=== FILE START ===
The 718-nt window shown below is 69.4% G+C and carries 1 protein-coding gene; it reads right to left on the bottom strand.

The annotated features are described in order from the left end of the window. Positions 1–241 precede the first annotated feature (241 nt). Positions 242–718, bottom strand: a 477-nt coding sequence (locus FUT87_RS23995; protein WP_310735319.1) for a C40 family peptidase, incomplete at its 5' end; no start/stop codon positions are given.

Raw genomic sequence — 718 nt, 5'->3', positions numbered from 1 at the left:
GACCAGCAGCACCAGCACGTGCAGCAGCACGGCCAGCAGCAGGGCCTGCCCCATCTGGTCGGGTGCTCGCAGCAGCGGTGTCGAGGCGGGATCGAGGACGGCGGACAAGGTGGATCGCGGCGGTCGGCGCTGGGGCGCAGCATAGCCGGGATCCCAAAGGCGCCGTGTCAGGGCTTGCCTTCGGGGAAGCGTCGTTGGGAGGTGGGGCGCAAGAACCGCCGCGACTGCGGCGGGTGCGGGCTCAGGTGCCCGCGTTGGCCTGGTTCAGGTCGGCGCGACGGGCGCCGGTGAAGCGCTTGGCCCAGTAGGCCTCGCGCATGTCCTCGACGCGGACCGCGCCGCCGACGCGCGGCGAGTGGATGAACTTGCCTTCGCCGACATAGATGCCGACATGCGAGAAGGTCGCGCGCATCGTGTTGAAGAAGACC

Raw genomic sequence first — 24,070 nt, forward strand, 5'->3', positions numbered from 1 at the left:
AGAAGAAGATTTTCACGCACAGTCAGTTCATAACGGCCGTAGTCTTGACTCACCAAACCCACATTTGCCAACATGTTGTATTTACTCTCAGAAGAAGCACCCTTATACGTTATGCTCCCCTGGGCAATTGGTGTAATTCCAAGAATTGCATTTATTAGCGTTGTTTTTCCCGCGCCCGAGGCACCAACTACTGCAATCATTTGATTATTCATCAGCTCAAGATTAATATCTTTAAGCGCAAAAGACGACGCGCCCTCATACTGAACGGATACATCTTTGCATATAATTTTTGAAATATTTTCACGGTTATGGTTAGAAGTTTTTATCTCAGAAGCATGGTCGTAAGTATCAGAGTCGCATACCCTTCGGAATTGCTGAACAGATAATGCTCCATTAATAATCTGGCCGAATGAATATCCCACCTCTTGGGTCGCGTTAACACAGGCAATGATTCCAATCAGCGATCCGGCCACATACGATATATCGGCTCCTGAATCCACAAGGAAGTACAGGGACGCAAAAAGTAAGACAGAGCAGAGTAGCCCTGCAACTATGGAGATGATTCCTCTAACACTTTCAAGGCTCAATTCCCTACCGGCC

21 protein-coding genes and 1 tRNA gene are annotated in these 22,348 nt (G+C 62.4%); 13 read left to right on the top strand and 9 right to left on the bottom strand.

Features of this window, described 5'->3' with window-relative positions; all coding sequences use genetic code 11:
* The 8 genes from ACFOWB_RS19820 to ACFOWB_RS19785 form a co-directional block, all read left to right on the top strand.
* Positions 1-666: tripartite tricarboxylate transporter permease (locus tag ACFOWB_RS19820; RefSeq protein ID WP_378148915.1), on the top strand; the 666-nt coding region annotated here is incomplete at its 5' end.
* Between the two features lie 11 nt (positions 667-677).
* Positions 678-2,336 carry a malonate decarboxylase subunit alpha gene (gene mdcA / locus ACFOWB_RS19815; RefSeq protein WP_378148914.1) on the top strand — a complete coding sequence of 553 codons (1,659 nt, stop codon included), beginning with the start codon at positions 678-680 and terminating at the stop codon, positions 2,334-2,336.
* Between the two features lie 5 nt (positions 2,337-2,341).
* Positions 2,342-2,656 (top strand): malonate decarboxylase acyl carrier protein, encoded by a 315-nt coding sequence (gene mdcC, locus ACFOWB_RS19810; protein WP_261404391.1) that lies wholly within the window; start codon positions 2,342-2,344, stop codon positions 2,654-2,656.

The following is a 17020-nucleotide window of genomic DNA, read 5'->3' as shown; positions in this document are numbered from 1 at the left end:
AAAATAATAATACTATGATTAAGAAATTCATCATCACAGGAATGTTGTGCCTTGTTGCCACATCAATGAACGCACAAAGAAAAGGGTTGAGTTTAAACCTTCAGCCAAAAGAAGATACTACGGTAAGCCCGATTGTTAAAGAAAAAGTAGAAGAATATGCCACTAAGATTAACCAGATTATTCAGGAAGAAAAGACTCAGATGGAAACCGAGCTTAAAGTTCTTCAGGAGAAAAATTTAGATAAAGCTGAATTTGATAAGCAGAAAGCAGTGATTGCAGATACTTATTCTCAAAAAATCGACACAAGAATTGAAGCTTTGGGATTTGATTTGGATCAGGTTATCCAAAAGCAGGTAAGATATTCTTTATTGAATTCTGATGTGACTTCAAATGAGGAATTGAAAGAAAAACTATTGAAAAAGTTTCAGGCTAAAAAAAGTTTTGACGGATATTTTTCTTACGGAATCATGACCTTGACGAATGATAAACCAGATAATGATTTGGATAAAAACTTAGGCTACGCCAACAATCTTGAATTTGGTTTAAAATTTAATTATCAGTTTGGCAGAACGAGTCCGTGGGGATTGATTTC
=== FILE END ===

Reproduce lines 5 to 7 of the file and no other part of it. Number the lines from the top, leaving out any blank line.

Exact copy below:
Raw genomic sequence first — 24,070 nt, forward strand, 5'->3', positions numbered from 1 at the left:
AGAAGAAGATTTTCACGCACAGTCAGTTCATAACGGCCGTAGTCTTGACTCACCAAACCCACATTTGCCAACATGTTGTATTTACTCTCAGAAGAAGCACCCTTATACGTTATGCTCCCCTGGGCAATTGGTGTAATTCCAAGAATTGCATTTATTAGCGTTGTTTTTCCCGCGCCCGAGGCACCAACTACTGCAATCATTTGATTATTCATCAGCTCAAGATTAATATCTTTAAGCGCAAAAGACGACGCGCCCTCATACTGAACGGATACATCTTTGCATATAATTTTTGAAATATTTTCACGGTTATGGTTAGAAGTTTTTATCTCAGAAGCATGGTCGTAAGTATCAGAGTCGCATACCCTTCGGAATTGCTGAACAGATAATGCTCCATTAATAATCTGGCCGAATGAATATCCCACCTCTTGGGTCGCGTTAACACAGGCAATGATTCCAATCAGCGATCCGGCCACATACGATATATCGGCTCCTGAATCCACAAGGAAGTACAGGGACGCAAAAAGTAAGACAGAGCAGAGTAGCCCTGCAACTATGGAGATGATTCCTCTAACACTTTCAAGGCTCAATTCCCTACCGGCC

21 protein-coding genes and 1 tRNA gene are annotated in these 22,348 nt (G+C 62.4%); 13 read left to right on the top strand and 9 right to left on the bottom strand.